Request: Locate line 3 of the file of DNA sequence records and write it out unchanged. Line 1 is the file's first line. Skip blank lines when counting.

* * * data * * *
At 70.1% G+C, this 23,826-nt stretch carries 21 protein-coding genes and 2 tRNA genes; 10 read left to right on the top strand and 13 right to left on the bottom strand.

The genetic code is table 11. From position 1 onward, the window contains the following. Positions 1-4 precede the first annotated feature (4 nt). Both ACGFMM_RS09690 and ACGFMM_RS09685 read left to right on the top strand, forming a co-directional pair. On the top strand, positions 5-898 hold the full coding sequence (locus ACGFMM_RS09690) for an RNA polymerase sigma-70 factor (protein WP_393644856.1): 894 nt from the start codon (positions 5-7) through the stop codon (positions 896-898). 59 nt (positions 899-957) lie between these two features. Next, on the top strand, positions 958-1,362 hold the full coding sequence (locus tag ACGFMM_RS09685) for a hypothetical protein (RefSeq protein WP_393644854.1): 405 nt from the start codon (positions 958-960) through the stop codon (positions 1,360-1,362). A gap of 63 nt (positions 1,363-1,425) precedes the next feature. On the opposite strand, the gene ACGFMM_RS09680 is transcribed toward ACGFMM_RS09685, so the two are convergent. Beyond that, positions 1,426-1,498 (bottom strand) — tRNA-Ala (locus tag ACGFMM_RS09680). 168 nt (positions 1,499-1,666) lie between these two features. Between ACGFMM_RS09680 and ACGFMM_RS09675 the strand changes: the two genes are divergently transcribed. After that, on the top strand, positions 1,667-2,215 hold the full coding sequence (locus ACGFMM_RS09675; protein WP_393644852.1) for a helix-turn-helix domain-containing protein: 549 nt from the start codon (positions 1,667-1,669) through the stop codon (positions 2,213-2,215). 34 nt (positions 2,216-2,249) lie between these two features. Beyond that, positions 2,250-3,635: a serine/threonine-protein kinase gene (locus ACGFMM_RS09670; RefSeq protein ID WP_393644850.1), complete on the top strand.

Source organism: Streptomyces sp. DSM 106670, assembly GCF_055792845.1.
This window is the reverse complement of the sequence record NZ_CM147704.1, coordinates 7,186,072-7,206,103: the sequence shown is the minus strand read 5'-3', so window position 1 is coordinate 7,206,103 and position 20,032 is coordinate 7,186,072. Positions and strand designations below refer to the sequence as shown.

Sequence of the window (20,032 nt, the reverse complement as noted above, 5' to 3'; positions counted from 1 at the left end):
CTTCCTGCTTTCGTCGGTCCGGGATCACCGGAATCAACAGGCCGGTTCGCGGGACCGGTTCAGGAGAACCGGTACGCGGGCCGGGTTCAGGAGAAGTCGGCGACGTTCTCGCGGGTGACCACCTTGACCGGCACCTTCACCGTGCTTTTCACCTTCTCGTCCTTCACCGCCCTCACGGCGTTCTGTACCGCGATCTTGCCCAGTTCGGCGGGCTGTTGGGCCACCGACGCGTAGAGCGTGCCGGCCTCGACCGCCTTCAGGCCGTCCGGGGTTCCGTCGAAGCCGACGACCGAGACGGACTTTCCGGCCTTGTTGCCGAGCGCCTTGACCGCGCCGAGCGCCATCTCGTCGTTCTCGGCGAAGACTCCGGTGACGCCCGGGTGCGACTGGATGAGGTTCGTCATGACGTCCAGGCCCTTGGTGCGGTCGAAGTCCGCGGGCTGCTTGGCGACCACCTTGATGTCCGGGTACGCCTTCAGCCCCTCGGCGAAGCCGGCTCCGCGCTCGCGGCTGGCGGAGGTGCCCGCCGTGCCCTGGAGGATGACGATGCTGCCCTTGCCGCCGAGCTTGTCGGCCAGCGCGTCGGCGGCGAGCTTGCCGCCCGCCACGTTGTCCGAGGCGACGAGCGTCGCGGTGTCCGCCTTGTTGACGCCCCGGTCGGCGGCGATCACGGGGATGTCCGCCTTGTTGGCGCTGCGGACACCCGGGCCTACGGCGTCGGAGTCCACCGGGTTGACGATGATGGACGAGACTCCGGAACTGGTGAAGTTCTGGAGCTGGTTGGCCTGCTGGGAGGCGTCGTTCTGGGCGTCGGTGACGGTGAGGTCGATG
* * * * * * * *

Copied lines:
Source organism: Streptomyces sp. DSM 106670, assembly GCF_055792845.1.